Deadline: 27 October 2017
UNFPA-CARE is seeking applications for Study on Good Practices in GBV and SRH Programing for Girls.
The UNFPA ASRO and CAREMENA office are conducting a study in the MENA region to identify and document strong examples of good practices and human interest stories (HIS) to showcase successful approaches to girl sexual reproductive health (SRH) and gender-based violence GBV prevention and responsegirls programming, including harmful traditional practices such as child early and forced marriage (CEFM) prevention and female genital mutilation (FGM),increasing access to SRH information and services, as well as prevention of unintended pregnancies among adolescent girls.
UNFPA and CARE believe that GBV is rooted in unjust power relations, structures and social/cultural norms; as such programming to combat GBV should be addressed at these different levels.
Examples of CARE’s approaches to GBV prevention and response are:
- Amplify voices of women and girls – particularly within groups most affected by GBV: supporting women’s leadership, networks and coalitions to positively influence policies, laws, norms, and institutional practices toward gender justice.
- Engaging men and boys.
- Shifting social norms that underpin GBV and seeking to enable individuals to make choices affecting their lives and promote gender justice.
- Promoting inclusive, accountable institutions: supporting individuals and institutions to work in a way that is inclusive, effective and accountable to diverse people’s rights and needs.
- Build on relationships and capacities of solidarity groups: supporting strong relations – among family and intimate partners, peers and communities – toward gender justice.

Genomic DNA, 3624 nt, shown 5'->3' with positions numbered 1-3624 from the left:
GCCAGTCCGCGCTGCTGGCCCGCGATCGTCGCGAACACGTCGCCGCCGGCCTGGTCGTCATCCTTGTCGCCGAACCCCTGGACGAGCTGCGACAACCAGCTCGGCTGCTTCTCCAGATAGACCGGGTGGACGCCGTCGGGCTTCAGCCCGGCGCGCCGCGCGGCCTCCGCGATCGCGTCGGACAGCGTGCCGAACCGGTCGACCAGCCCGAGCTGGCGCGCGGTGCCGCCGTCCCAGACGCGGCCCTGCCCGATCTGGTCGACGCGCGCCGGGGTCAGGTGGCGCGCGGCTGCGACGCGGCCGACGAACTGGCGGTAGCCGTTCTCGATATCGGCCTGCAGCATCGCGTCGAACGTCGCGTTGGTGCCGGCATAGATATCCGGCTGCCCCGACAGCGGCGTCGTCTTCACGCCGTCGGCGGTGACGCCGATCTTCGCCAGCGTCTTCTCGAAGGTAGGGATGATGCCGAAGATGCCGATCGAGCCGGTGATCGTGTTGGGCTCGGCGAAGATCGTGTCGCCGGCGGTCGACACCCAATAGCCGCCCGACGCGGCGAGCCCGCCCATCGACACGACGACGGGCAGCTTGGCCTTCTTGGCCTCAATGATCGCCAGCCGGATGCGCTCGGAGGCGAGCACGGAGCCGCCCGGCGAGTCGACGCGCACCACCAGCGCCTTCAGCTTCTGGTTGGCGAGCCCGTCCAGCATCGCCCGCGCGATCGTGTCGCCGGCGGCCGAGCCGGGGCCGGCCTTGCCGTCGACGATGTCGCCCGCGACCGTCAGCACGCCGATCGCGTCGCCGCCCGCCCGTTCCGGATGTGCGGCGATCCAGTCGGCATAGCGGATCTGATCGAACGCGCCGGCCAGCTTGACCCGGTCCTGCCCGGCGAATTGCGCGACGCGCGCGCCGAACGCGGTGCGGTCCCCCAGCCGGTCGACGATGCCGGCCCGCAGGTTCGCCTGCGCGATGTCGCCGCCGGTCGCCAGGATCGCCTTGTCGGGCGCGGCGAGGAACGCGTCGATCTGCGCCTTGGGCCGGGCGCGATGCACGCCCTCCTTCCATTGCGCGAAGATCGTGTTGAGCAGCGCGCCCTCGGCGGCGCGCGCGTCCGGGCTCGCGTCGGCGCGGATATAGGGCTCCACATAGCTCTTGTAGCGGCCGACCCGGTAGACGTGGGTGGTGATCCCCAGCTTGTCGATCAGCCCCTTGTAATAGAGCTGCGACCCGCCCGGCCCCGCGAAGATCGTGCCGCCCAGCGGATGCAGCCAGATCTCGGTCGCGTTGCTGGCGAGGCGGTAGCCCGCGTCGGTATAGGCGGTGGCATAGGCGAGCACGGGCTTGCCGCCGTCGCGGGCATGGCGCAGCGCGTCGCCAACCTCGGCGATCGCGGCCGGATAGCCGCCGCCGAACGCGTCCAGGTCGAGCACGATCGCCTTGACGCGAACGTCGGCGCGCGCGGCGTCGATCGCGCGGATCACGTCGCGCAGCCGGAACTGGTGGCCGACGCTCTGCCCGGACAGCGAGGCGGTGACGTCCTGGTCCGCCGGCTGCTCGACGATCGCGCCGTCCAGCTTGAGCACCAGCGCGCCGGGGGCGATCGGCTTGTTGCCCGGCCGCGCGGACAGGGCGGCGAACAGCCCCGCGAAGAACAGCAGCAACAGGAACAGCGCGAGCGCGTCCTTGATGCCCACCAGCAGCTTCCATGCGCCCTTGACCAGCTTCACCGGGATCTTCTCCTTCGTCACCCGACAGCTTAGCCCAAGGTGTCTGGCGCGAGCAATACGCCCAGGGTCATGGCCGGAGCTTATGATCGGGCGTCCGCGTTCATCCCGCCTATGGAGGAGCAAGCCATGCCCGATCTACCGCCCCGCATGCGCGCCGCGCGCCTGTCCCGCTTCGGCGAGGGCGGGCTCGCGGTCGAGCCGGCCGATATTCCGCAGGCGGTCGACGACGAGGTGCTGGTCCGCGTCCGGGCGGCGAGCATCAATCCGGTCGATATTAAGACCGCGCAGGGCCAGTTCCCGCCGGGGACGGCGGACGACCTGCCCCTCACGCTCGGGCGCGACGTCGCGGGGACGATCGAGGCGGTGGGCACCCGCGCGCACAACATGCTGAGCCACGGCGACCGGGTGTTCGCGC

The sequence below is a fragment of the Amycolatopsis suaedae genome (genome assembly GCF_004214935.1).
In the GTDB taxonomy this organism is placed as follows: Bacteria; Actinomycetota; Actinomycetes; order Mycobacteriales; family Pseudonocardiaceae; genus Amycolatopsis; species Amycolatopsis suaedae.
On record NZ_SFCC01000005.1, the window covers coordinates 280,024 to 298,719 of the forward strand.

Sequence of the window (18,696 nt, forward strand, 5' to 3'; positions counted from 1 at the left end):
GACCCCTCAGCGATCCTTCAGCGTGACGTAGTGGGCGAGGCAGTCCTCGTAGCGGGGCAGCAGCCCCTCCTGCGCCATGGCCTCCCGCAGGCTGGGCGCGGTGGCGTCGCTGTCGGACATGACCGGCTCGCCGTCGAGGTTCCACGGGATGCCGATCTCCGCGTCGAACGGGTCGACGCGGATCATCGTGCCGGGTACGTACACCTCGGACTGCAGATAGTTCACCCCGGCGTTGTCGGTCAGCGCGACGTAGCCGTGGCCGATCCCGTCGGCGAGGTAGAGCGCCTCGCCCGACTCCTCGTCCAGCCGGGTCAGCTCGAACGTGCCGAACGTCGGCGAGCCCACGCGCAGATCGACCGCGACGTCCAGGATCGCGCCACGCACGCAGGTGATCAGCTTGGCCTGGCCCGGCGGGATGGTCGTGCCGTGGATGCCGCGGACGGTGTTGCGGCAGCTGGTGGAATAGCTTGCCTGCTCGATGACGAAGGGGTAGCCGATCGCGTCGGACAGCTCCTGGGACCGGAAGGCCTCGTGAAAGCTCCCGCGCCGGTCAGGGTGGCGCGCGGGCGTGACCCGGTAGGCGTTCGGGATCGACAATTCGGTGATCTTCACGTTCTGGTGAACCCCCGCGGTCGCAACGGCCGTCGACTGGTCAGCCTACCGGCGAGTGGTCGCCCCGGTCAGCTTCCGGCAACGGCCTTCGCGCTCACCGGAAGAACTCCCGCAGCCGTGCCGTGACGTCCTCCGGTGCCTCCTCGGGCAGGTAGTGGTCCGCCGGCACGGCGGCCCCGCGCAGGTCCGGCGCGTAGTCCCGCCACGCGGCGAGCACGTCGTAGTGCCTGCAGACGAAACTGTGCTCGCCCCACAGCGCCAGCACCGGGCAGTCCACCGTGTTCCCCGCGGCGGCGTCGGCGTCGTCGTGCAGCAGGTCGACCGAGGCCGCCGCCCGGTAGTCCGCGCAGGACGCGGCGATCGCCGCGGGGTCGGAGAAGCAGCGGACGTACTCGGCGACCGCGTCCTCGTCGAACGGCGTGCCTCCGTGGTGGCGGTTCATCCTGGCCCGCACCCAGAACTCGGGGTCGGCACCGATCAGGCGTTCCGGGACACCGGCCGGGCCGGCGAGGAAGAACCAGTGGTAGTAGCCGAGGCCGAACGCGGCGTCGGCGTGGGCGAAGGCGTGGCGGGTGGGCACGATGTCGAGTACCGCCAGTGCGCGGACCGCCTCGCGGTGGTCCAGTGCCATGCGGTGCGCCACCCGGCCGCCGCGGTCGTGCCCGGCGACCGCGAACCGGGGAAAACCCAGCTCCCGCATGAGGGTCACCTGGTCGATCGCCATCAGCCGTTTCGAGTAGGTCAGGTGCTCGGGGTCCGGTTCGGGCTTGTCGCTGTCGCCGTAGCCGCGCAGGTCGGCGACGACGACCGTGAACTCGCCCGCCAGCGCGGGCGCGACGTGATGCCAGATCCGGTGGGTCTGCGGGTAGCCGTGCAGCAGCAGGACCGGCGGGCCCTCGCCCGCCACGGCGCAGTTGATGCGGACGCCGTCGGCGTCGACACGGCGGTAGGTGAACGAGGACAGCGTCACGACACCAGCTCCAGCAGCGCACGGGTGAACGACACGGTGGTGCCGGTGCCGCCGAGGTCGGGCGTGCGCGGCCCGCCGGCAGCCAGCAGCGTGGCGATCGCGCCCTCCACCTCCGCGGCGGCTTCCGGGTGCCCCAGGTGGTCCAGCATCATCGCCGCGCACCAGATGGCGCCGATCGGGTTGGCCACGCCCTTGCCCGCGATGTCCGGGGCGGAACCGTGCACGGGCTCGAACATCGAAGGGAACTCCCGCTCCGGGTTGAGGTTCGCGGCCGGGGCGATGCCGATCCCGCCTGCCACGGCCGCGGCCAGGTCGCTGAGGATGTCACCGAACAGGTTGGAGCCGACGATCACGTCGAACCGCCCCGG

GBV programing can be deliberate about both confronting GBV in sectoral programing (health, food security, livelihoods, etc.) in an integrated way, as well as developing stand-alone innovative interventions and programming.
SRH : Examples from UNFPA good practices are:
- Good practices have ensured stakeholder involvement to build community trust and secure adult support.
- Adolescent participation and engagement, beyond tokenistic participation and from the onset of an emergency is critical to building adolescent buy-in and increasing demand for services.
- Successful ASRH programs are responsive to the different needs of adolescent subpopulations, including married/unmarried adolescents; in-school/out-of-school adolescents; and adolescents with disabilities.
- Qualified and dedicated ASRH staff, including clinical staff, are crucial to good quality service provision in addition to ongoing training and support.
The submitted practices:
- Must have girls below 18 years as the impact group.
- May also target a variety of other groups such as men and boys, community leaders, government officials, service providers, etc.
- Can be a humanitarian or development program.
- Should be supported by evidence such as proposals, donor reports, internal and external evaluations, media material, and other related documents.
- Have been or currently are being implemented in the time frame of 2012-2017.
- Must be accompanied by HIS to highlight its nature and impact and the story should include pictures.
How to Apply
Applicants should send their applications at the address given on the website.
For more information, please visit Call for Applications